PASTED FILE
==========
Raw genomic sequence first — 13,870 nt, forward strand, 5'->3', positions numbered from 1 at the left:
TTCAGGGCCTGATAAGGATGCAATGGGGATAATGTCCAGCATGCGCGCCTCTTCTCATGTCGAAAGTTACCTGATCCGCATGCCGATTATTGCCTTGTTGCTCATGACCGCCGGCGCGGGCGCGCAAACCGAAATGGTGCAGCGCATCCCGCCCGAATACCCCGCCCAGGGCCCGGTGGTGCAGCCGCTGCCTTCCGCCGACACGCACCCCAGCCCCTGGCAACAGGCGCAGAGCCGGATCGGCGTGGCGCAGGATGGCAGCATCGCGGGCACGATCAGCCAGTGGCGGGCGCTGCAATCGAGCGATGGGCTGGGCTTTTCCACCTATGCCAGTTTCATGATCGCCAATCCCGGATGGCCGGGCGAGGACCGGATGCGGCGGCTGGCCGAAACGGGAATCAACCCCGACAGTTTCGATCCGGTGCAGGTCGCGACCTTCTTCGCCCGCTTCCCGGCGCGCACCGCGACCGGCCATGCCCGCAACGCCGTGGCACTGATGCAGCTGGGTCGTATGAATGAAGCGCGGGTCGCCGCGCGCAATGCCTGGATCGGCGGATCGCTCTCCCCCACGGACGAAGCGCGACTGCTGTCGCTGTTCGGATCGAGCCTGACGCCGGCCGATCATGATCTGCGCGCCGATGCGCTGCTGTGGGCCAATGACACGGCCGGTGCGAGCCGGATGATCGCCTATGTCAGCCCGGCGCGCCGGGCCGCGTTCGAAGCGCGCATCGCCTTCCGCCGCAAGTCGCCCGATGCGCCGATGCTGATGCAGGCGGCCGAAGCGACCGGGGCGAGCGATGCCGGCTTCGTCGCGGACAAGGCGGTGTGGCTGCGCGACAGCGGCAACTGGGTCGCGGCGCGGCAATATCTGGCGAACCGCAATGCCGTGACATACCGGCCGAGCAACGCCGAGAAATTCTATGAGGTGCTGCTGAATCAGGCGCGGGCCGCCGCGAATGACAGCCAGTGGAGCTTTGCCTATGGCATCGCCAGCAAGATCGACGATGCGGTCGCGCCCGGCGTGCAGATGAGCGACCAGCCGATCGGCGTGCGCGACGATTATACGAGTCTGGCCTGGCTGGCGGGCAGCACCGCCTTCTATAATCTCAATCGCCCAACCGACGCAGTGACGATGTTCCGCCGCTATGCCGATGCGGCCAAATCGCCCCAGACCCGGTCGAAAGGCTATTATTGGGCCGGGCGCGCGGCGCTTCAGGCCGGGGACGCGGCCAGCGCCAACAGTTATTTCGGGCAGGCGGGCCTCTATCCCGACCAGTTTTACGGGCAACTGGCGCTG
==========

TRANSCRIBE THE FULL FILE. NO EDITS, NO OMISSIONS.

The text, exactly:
Raw genomic sequence first — 13,870 nt, forward strand, 5'->3', positions numbered from 1 at the left:
TTCAGGGCCTGATAAGGATGCAATGGGGATAATGTCCAGCATGCGCGCCTCTTCTCATGTCGAAAGTTACCTGATCCGCATGCCGATTATTGCCTTGTTGCTCATGACCGCCGGCGCGGGCGCGCAAACCGAAATGGTGCAGCGCATCCCGCCCGAATACCCCGCCCAGGGCCCGGTGGTGCAGCCGCTGCCTTCCGCCGACACGCACCCCAGCCCCTGGCAACAGGCGCAGAGCCGGATCGGCGTGGCGCAGGATGGCAGCATCGCGGGCACGATCAGCCAGTGGCGGGCGCTGCAATCGAGCGATGGGCTGGGCTTTTCCACCTATGCCAGTTTCATGATCGCCAATCCCGGATGGCCGGGCGAGGACCGGATGCGGCGGCTGGCCGAAACGGGAATCAACCCCGACAGTTTCGATCCGGTGCAGGTCGCGACCTTCTTCGCCCGCTTCCCGGCGCGCACCGCGACCGGCCATGCCCGCAACGCCGTGGCACTGATGCAGCTGGGTCGTATGAATGAAGCGCGGGTCGCCGCGCGCAATGCCTGGATCGGCGGATCGCTCTCCCCCACGGACGAAGCGCGACTGCTGTCGCTGTTCGGATCGAGCCTGACGCCGGCCGATCATGATCTGCGCGCCGATGCGCTGCTGTGGGCCAATGACACGGCCGGTGCGAGCCGGATGATCGCCTATGTCAGCCCGGCGCGCCGGGCCGCGTTCGAAGCGCGCATCGCCTTCCGCCGCAAGTCGCCCGATGCGCCGATGCTGATGCAGGCGGCCGAAGCGACCGGGGCGAGCGATGCCGGCTTCGTCGCGGACAAGGCGGTGTGGCTGCGCGACAGCGGCAACTGGGTCGCGGCGCGGCAATATCTGGCGAACCGCAATGCCGTGACATACCGGCCGAGCAACGCCGAGAAATTCTATGAGGTGCTGCTGAATCAGGCGCGGGCCGCCGCGAATGACAGCCAGTGGAGCTTTGCCTATGGCATCGCCAGCAAGATCGACGATGCGGTCGCGCCCGGCGTGCAGATGAGCGACCAGCCGATCGGCGTGCGCGACGATTATACGAGTCTGGCCTGGCTGGCGGGCAGCACCGCCTTCTATAATCTCAATCGCCCAACCGACGCAGTGACGATGTTCCGCCGCTATGCCGATGCGGCCAAATCGCCCCAGACCCGGTCGAAAGGCTATTATTGGGCCGGGCGCGCGGCGCTTCAGGCCGGGGACGCGGCCAGCGCCAACAGTTATTTCGGGCAGGCGGGCCTCTATCCCGACCAGTTTTACGGGCAACTGGCGCTG